Tim Wilson of Dark Reading provides a current example of why entities should inform customers, this one involving the T-Mobile breach that affected 17 million customers. The company found no evidence of data misuse and based on the recovery of the device and their own investigation, never informed the customers in 2006. But…

For the rest, you’ll have to click over to PogoWasRight.

Researchers Two-Faced over Facebook Data Release

[Update: Michael Zimmer points out that it wasn’t Facebook, but outside researchers who released the data.]

I wanted to comment quickly on an interesting post by Michael Zimmer, “ On the “Anonymity” of the Facebook Dataset.” He discusses how

A group of researchers have released a dataset of Facebook profile information from a group of college students for research purposes, which I know a lot of people will find quite valuable.


Of course, this sounds like an AOL-search-data-release-style privacy disaster waiting to happen. Recognizing this, the researchers detail some of the steps they’ve taken to try to protect the privacy of the subjects, including:

  • All identifying information was deleted or encoded immediately after the data were downloaded.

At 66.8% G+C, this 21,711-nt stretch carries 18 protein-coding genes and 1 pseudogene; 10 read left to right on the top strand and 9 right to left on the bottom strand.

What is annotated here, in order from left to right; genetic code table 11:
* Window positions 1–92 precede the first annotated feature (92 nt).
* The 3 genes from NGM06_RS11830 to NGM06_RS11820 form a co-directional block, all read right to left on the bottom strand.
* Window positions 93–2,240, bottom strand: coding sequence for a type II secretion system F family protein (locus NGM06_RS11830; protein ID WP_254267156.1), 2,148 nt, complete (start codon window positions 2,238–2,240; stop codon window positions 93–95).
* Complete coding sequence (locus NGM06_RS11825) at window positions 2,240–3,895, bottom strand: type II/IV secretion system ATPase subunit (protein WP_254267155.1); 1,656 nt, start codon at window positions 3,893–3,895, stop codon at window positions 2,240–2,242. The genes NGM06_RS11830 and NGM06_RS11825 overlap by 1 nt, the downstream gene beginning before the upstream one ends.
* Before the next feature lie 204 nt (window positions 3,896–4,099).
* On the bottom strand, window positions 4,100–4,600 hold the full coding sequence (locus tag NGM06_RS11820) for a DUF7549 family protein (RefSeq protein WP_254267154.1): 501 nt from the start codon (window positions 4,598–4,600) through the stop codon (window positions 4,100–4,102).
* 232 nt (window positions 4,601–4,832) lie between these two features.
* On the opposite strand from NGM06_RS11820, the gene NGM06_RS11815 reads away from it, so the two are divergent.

• The roster of student names and identification numbers is maintained on a secure local server accessible only by the authors of this study. This roster will be destroyed immediately after the last wave of data is processed.

In the comments, Jason Kaufman implies that the data really isn’t that private, asking what could go wrong, and why would someone post it to Facebook expecting it to remain private.

I have just one question on all of this. If the data isn’t private, why did they attempt to anonymize it?

I believe they attempted to anonymize it because it’s fairly obvious that the data is private, and releasing it with names obviously attached would be pretty shocking. As Michael Zimmer says, “we really need to keep working on a new set of Internet research ethics and methodologies.”

Also, don’t miss Michael Zimmer’s followup post, “More on the anonymity of the Facebook dataset: It’s Harvard College.”

What’s in a name(less)?


I had a great time in a conversation with Dennis Fisher which is now up on his nameless security podcast: Adam Shostack on privacy, data breaches and “The New School of Information Security”

Check it out.

Update: Amazon seems to be having trouble keeping The New School in stock. (Thank you!!!) Addison Wesley has the New School in stock, if you’d like to buy it now.

And really, thank you! You don’t know how happy it makes me that the emergent behavior of readers (and listeners) have wreaked chaos on Amazon’s prediction algorithms.